Although the show-tunes were not completely unfamiliar, the ‘greatest hits’ format was studiously, and thankfully, avoided. The scene from Show Boat that starts with a meeting between Gaylord Ravenal and the captain’s daughter Magnolia – the duet (‘Make Believe’) and ending with ‘Ol’ Man River’ was captivating. The bell-like purity of Boggess’s voice combined with Julian Ovenden’s full-bodied tenor (almost a baritone) was a high point among many. ‘Ol’ Man River’ was not the best choice for Rodney Earl Clarke who, as a bass-baritone struggled with the very low tessitura; Jerome Kern wrote it for a bass voice.
The ballet ‘Slaughter on Tenth Avenue’ occurs near the end of Rodgers & Hart’s 1936 musical On Your Toes. Together with another (un-danced) ballet, from Leonard Bernstein’s On the Town, the capabilities of the John Wilson Orchestra were shown off magnificently.
Soloists picked from The Maida Vale Singers took a prominent part. In ‘The Lusty Month of May’ four females joined Boggess who, singing the role originally sung by Julie Andrews, extolled the virtues of May Day. Four men explained their extravagant lifestyles by way of a ‘Little Tin Box’.
As always in a JWO concert, unexpected treasure is to be found. Here it was in ‘Come Home’ from Rodgers & Hammerstein’s Allegro. The musical was a flop but the simplicity of Rodgers’s step-wise melody followed by a yearning leap at the end makes it a real winner. Most Broadway shows end with a rip-snorting finale; here was no different with a fantastically overboard performance of ‘Mame’ from Jerry Herman’s 1966 eponymous musical. Starting quietly with a tinkering banjo the music gradually speeds to a whirlwind with a melody so memorable that late-night revellers have hijacked. The performance here was much less raucous though every bit as enthusiastic.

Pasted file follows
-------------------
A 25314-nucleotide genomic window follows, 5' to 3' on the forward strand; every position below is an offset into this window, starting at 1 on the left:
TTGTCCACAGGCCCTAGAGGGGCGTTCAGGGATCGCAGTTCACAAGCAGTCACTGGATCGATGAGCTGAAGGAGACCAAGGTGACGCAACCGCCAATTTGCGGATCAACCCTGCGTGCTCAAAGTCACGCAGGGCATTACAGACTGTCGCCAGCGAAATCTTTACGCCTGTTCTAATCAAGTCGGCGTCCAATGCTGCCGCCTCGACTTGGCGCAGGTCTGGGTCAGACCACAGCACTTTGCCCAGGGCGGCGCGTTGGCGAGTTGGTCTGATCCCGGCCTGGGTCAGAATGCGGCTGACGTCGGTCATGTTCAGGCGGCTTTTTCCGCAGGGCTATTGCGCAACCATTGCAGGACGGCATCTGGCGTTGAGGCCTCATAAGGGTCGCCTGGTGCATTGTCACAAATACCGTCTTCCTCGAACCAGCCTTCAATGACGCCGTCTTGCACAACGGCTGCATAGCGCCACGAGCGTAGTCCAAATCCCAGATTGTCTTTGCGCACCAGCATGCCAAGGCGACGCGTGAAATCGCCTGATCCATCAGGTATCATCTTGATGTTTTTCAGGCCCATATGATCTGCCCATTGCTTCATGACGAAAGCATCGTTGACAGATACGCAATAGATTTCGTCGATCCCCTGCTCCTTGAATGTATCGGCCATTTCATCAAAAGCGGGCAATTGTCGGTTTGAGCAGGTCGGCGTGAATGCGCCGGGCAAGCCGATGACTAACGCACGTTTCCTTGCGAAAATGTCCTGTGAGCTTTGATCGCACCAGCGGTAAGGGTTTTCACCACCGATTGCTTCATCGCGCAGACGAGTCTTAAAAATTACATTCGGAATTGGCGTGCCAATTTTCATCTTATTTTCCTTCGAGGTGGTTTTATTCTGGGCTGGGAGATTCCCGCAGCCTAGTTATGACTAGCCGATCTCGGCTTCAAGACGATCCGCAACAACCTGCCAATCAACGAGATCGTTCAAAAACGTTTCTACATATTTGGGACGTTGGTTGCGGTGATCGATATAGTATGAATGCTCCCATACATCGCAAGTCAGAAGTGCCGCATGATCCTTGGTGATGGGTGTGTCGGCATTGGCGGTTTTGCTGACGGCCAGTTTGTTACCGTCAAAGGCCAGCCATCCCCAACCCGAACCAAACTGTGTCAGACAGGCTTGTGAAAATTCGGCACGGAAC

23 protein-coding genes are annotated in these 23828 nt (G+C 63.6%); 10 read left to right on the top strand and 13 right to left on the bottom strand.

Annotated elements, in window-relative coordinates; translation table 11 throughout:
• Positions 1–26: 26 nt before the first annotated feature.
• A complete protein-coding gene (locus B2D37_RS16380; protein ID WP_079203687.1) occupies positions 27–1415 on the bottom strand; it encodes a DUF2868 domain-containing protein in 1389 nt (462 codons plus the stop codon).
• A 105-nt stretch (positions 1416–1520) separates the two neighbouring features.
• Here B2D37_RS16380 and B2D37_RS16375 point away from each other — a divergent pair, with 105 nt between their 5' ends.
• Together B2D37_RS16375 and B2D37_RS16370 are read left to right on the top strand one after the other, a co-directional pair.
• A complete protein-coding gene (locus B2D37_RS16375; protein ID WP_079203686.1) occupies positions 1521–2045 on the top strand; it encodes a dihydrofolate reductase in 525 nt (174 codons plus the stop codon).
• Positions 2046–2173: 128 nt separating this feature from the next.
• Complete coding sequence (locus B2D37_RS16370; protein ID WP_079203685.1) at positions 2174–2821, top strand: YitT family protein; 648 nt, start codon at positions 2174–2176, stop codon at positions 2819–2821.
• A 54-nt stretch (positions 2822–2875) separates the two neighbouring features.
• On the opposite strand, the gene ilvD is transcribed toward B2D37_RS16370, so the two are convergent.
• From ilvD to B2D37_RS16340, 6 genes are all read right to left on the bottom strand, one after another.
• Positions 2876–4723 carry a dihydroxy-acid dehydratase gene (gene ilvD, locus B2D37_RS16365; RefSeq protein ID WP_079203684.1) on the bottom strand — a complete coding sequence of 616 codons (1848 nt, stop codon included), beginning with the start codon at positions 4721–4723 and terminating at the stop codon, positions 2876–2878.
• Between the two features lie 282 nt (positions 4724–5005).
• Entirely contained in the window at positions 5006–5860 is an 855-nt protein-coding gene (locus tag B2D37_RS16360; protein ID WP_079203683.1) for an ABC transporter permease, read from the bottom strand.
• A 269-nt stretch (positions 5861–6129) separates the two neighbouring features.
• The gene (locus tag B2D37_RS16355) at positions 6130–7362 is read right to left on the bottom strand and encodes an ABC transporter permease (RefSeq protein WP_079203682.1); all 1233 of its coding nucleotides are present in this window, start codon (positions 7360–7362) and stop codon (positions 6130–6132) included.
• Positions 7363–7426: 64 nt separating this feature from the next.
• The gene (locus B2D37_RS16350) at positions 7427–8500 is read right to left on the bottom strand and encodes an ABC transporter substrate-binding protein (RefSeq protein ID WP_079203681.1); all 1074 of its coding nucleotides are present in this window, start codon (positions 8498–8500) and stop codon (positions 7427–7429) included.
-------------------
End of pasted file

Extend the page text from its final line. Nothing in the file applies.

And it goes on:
The final piece programmed was never likely to be the last piece, particularly as the listed tap-dancers had not yet performed. Anna-Jane Casey had enough time for a quick change of costume before returning with fourteen tap dancers, for a stylish, Josh Prince choreographed performance of ‘Tap your troubles away’ from Jerry Herman’s Mack and Mabel. Casey, a seasoned Mabel, gave an energetic, no-holds-barred rendition that raised the roof and brought the Prom to a tumultuous conclusion.